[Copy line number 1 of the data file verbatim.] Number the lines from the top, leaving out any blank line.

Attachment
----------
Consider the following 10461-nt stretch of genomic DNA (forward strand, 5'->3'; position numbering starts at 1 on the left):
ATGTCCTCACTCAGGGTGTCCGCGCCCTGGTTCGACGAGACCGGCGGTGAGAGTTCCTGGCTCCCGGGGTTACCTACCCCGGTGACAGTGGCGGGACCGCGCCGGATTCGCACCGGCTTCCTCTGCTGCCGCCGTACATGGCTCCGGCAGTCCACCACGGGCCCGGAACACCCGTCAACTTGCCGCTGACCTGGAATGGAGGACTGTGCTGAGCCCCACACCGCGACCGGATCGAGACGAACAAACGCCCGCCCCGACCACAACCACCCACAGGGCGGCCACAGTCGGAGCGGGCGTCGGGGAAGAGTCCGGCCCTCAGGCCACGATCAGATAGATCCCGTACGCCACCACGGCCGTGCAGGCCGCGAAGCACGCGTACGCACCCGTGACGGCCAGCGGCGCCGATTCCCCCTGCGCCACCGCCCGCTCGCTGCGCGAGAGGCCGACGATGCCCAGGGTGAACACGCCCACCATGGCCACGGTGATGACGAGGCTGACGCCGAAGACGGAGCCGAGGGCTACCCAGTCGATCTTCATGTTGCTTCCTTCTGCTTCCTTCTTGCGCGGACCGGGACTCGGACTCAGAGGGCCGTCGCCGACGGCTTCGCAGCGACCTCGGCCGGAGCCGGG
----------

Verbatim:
Consider the following 10461-nt stretch of genomic DNA (forward strand, 5'->3'; position numbering starts at 1 on the left):